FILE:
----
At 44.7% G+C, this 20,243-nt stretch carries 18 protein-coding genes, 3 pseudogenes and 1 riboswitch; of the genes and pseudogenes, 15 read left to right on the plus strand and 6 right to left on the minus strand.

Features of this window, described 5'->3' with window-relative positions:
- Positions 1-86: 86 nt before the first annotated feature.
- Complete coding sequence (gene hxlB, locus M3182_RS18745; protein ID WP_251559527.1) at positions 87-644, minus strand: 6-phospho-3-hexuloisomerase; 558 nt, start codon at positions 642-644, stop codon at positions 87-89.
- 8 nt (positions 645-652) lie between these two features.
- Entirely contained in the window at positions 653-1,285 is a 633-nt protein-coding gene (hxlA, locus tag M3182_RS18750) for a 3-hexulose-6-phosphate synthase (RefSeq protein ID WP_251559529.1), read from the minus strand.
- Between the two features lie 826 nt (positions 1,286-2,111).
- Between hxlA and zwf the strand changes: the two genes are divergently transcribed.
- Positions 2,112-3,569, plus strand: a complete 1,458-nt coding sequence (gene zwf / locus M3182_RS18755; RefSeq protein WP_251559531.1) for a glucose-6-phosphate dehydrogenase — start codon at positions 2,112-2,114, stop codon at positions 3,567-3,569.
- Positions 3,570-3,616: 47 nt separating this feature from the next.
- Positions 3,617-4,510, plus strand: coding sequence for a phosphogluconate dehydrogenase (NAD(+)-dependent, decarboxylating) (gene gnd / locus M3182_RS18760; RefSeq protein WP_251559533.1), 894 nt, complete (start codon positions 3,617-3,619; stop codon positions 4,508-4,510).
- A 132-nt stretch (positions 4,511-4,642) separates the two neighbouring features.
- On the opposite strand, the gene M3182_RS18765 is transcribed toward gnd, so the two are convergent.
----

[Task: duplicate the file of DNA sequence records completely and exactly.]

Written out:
At 44.7% G+C, this 20,243-nt stretch carries 18 protein-coding genes, 3 pseudogenes and 1 riboswitch; of the genes and pseudogenes, 15 read left to right on the plus strand and 6 right to left on the minus strand.

Features of this window, described 5'->3' with window-relative positions:
- Positions 1-86: 86 nt before the first annotated feature.
- Complete coding sequence (gene hxlB, locus M3182_RS18745; protein ID WP_251559527.1) at positions 87-644, minus strand: 6-phospho-3-hexuloisomerase; 558 nt, start codon at positions 642-644, stop codon at positions 87-89.
- 8 nt (positions 645-652) lie between these two features.
- Entirely contained in the window at positions 653-1,285 is a 633-nt protein-coding gene (hxlA, locus tag M3182_RS18750) for a 3-hexulose-6-phosphate synthase (RefSeq protein ID WP_251559529.1), read from the minus strand.
- Between the two features lie 826 nt (positions 1,286-2,111).
- Between hxlA and zwf the strand changes: the two genes are divergently transcribed.
- Positions 2,112-3,569, plus strand: a complete 1,458-nt coding sequence (gene zwf / locus M3182_RS18755; RefSeq protein WP_251559531.1) for a glucose-6-phosphate dehydrogenase — start codon at positions 2,112-2,114, stop codon at positions 3,567-3,569.
- Positions 3,570-3,616: 47 nt separating this feature from the next.
- Positions 3,617-4,510, plus strand: coding sequence for a phosphogluconate dehydrogenase (NAD(+)-dependent, decarboxylating) (gene gnd / locus M3182_RS18760; RefSeq protein WP_251559533.1), 894 nt, complete (start codon positions 3,617-3,619; stop codon positions 4,508-4,510).
- A 132-nt stretch (positions 4,511-4,642) separates the two neighbouring features.
- On the opposite strand, the gene M3182_RS18765 is transcribed toward gnd, so the two are convergent.